The History of the gardens
The three and a half acre gardens were first created at the beginning of the 1900's by then owner Ernest Jardine (1859 - 1947).He created a 'model factory' where he built lace-making machines and laid out the gardens for the benefit of his employees. The gardens were known as Jardine's Park and became a well used recreational space for his factory workers.
The Jardine EraWe know that in 1907 he employed 128 people and produced machinery for his lace making interests. The mill became a real community, with Ernest providing recreation rooms for his workers, as well as introducing a pub and the school house for their children to attend.
Outside he rebuilt the old mill pond and it became an ornamental lake with wildfowl and even a small rowing boat for the use of his employees. Fruit and vegetables were grown to provide lunchtime meals and he also created allotments where workers could grow their own food.
During the Great Depression of the 1920s and 1930a many factories in the area closed. Sadly Jardine's model factory was no exception and shut down in 1929.
DID YOU KNOW...
The jardin gardens were first created in the late 19th century by the owner Ernest Jardine (1859 - 1947).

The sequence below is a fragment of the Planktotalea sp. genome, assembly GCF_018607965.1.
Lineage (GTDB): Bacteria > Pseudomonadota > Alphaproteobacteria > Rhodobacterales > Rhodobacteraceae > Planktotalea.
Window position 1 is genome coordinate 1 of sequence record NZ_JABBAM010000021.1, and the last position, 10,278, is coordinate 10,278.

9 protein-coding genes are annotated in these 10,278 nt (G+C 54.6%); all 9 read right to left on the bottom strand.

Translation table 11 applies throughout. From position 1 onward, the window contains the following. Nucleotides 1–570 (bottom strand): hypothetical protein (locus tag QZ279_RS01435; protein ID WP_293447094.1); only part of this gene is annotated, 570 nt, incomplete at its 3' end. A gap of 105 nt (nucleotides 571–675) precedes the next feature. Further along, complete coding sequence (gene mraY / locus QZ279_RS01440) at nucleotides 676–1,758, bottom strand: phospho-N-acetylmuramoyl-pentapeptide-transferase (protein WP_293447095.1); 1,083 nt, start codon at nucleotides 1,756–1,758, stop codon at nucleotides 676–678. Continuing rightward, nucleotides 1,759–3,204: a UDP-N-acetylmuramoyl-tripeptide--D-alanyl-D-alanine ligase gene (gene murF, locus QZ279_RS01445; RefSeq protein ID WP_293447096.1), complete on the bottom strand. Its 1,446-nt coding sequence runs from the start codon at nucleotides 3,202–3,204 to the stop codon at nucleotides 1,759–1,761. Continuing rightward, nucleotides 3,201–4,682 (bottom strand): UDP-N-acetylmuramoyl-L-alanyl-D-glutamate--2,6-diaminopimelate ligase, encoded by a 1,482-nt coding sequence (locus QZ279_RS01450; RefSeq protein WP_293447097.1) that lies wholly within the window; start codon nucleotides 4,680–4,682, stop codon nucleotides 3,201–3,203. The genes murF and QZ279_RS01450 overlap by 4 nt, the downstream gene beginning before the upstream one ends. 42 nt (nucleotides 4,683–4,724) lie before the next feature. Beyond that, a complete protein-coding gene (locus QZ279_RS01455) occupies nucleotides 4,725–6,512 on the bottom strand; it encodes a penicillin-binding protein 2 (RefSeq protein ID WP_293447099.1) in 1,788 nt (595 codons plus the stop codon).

The Showering EraThe Showering family have made cider in Shepton Mallet for over 200 years, and set up their first brewery at the former Ship Inn which sits at the front of the Kilver Court site.
Part of the original brewery in Kilver Street still remains and is used for cider making. The Great Grandfather of the present Showering generation demonstrated extraordinary business acumen in acquiring the land in 1843 while the buildings were in flames and his own employees were working a bucket and chain to help put the fire out! Francis Showering joined the family business in 1929 and in 1947 produced the experimental drink 'Babycham'.
The success of the new drink prompted massive expansion and Showering's acquired the Kilver Court buildings that sat alongside the River Sheppey to have as a production site.
Jardine's Park and mill, which were lying empty, were obtained during further expansion in the late 1950's. Francis Showering oversaw the landscaping of the gardens and in 1961 based his designs on the Chelsea Flower Show gold medal winning garden by Mr Whiteleg - who came himself to oversee the project.
The gardens were further enhanced by the acquisition of the viaduct following the closure of the railway and the fitting out of the Director's Suite.